As published in the Reteller Magazine, October 2021 Issue – Written by Attorney Henri Leben, LEBEN AVOCATS, Paris.
The voice constitutes personal data, and it is strictly protected by the EU’s GDPR rules – meaning the localization industry should take notice as the authorities step up enforcement activities.
There are many things to worry about when dubbing a project, from selecting exactly the right voice actor through to delivering on deadline to the client.
Given the pressures to create top quality dubs, GDPR compliance might understandably not be high up on the list of concerns.
But they should be. Voice recordings – the heart of dubbing and voiceover production – are strictly protected by the European Union’s General Data Protection Regulation (GDPR) rules.
In effect since May 2018, GDPR is regarded as the strictest personal data privacy and security law in the world, and is the model for most worldwide data protection legislations. In fact, 66% of countries now have protection policies in place, and another 10% are in the process of enacting draft data legislation.
GDPR is designed to protect an individual’s right to privacy, and considers as personal data anything that can be used to identify them. That includes the voice, which is considered biometric personal data, comparable to DNA and fingerprints.
One might be forgiven for not realizing this. According to a 2019 Mediartis survey, 82% of French people are unaware that their voice constitutes personal data in its own right. This is despite the voice increasingly becoming central to tech innovation with the rise of voice assistants, AI voice generators, or the recording of phone calls on customer service platforms.
For the localization industry, GDPR means that all workflows involving the storage or exchange of audio samples that can be used to identify individuals fall under GDPR compliance.
For example, any localization firm or voice director with a voice casting database that includes names and addresses and voice samples – which may have been compiled over years before the current legislation came into effect – is now subject to GDPR. The samples in the database might have been sent in by actors or agents, saved from past projects, downloaded from casting platforms, or shared by studios and voice directors. No matter – this voice data is covered by GDPR. The legislation is applicable right across the media and entertainment industry, spanning the dubbing and voiceover efforts of those working in advertising, through to film, TV, and video games, audiobooks, etc.
Even though most actors want to be referenced in casting databases so they stand a chance of being selected for a project, their personal data must be processed in compliance with GDPR.
Making things more complicated, there are always many stakeholders involved in casting a project. From creators through to agents and suppliers, they all rely on the exchange of voice samples to choose which actor suits the character for each language.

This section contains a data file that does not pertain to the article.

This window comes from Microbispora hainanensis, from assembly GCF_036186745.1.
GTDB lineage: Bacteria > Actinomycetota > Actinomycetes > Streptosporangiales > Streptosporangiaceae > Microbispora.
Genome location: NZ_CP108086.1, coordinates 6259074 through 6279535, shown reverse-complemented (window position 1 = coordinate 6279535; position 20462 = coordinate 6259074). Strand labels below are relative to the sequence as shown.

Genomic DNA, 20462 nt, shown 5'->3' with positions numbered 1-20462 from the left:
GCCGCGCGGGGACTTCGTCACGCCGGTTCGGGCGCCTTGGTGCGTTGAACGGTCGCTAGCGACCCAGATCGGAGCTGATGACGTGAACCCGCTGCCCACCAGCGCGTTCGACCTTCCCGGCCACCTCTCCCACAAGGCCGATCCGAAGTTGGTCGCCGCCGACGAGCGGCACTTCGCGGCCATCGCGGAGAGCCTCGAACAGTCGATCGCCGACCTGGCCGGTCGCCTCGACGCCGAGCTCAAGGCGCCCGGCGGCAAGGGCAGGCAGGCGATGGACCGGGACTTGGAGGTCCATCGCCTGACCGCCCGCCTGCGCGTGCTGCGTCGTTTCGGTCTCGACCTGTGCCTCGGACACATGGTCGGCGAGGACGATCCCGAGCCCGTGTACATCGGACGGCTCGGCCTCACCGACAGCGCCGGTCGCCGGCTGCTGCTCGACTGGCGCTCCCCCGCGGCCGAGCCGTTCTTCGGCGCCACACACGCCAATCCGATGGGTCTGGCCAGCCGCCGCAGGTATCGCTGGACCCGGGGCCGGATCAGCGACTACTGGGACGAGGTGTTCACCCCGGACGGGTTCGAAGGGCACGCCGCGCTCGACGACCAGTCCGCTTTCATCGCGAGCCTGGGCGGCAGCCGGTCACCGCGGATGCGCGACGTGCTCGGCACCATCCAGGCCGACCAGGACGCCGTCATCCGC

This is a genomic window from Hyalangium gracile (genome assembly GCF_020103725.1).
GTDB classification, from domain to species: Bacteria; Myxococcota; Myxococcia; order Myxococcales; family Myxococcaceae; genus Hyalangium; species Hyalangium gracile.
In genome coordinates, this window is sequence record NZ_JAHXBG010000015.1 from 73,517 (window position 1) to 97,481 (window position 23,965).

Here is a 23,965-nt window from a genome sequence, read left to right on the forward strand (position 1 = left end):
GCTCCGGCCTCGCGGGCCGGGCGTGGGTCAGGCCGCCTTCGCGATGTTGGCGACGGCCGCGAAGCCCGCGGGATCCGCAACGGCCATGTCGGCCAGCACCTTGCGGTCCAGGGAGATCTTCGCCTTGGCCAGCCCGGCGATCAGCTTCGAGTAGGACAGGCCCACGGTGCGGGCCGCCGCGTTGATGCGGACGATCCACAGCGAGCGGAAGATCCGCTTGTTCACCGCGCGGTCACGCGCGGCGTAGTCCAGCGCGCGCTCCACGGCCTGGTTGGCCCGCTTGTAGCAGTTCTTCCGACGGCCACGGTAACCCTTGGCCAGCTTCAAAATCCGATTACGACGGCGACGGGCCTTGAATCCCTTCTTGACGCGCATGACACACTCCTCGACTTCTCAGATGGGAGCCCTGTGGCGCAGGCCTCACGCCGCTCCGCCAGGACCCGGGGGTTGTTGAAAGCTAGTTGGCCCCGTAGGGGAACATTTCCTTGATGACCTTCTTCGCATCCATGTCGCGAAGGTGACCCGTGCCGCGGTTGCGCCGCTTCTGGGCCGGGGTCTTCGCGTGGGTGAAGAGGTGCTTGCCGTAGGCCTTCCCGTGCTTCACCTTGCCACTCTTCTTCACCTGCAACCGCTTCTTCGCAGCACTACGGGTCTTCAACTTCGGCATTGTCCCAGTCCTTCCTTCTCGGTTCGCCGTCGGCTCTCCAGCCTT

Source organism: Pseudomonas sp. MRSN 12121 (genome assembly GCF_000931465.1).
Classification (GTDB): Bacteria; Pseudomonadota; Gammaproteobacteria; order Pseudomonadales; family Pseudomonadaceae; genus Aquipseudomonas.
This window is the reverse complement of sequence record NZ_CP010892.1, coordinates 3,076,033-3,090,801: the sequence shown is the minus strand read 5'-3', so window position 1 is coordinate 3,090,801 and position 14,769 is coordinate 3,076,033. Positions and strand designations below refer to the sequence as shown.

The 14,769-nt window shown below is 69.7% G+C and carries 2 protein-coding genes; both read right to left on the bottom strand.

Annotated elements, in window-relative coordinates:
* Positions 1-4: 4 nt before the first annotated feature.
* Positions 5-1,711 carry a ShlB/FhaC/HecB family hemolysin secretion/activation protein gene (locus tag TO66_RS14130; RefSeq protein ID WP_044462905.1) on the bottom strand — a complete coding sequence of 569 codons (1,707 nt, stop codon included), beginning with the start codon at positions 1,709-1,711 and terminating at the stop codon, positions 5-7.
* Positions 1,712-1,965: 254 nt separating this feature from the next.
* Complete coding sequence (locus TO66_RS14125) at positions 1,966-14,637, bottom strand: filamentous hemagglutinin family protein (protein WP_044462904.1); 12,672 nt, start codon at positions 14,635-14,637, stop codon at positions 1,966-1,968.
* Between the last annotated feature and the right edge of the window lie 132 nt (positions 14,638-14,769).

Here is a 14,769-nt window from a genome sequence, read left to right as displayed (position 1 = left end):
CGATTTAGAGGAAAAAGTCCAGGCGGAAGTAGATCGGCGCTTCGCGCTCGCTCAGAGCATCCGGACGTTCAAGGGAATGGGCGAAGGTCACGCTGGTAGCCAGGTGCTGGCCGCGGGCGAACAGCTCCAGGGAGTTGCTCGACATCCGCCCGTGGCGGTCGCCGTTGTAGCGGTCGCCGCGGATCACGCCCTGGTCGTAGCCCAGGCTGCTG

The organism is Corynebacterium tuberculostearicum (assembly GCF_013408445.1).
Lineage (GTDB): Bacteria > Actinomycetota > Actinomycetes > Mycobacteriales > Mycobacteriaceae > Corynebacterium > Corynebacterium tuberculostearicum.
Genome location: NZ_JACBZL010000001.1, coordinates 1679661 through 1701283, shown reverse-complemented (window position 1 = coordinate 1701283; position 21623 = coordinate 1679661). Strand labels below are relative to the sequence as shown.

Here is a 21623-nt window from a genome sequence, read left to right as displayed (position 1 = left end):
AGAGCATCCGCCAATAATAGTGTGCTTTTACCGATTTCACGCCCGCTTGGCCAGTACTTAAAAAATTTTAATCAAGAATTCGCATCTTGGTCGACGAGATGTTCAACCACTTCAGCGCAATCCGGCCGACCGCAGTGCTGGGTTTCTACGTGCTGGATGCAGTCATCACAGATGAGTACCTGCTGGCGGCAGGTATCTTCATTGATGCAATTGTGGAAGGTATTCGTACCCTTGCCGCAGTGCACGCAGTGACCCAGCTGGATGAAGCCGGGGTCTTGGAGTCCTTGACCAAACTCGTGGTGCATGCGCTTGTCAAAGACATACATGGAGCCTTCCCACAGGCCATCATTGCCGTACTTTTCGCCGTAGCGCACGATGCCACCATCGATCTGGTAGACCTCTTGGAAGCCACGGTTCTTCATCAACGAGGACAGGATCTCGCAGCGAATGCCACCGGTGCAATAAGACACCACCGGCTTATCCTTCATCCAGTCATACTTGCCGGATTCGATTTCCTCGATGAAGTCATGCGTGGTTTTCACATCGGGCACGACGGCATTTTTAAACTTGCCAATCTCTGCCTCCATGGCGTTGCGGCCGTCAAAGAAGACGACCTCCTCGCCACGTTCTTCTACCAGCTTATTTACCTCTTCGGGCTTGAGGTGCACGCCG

However, the entire production chain is considered ‘co-responsible’ for the compliance of all project stakeholders, so any breach at any step of the process can put the entire work chain at risk. It means that creators can be affected if contractors are not compliant, and vice versa.
No matter where they are located, any organization or individual who processes data related to people in the EU falls under the reach of GDPR legislation. This not only includes EU data originating from and delivered within the EU, but also EU data transiting to non-EU countries and non-EU data transiting to or through the EU.
Given that publishers, intermediaries and studios are located all over the world, it means it is impossible to control where samples or personal data will be sent or heard, or how they will be processed. As a result, GDPR is truly a ‘Trojan Horse’ for the entertainment industry. It shouldn’t be considered an EU issue, but rather a critical worldwide concern.
GDPR legislation allows the EU’s Data Protection Authorities to issue fines of up to €20 million ($24.1 million) or 4% of annual global turnover (whichever is higher). Those who fall foul of the legislation can also be made to delete non-compliant data. As well as the financial impact of these sanctions, brand damage for penalized companies can be devastating. The companies likely to be recipients of the biggest fines are the final clients of a dubbing or voiceover project.
For the GDPR’s first 18 months, things were a little quiet. Although there were plenty of complaints and investigations, there were few fines. That has changed in the past year and a half.
Some EUR1.3 billion (about USD1.5 billion) of fines have so far been issued for a wide range of infringements, according to published sanctions on the European Data Protection Board and Data Legal Drive platforms.
With the exception of Luxembourg and Ireland, who recently issued record breaking sanctions against Amazon and WhatsApp, France’s regulator tops the rankings for aggregate fines having imposed more than EUR193 million (about USD228 million) since the application of GDPR. Germany, Italy and Spain follow with aggregate fines of EUR61 million, EUR42 million, and EUR18 million respectively.
In total, there have been more than 281,000 data breach notifications, with Germany (77,747), The Netherlands (66,527) and the UK (30,536) topping the table for the number of data breaches notified to regulators, according to international law firm DLA Piper.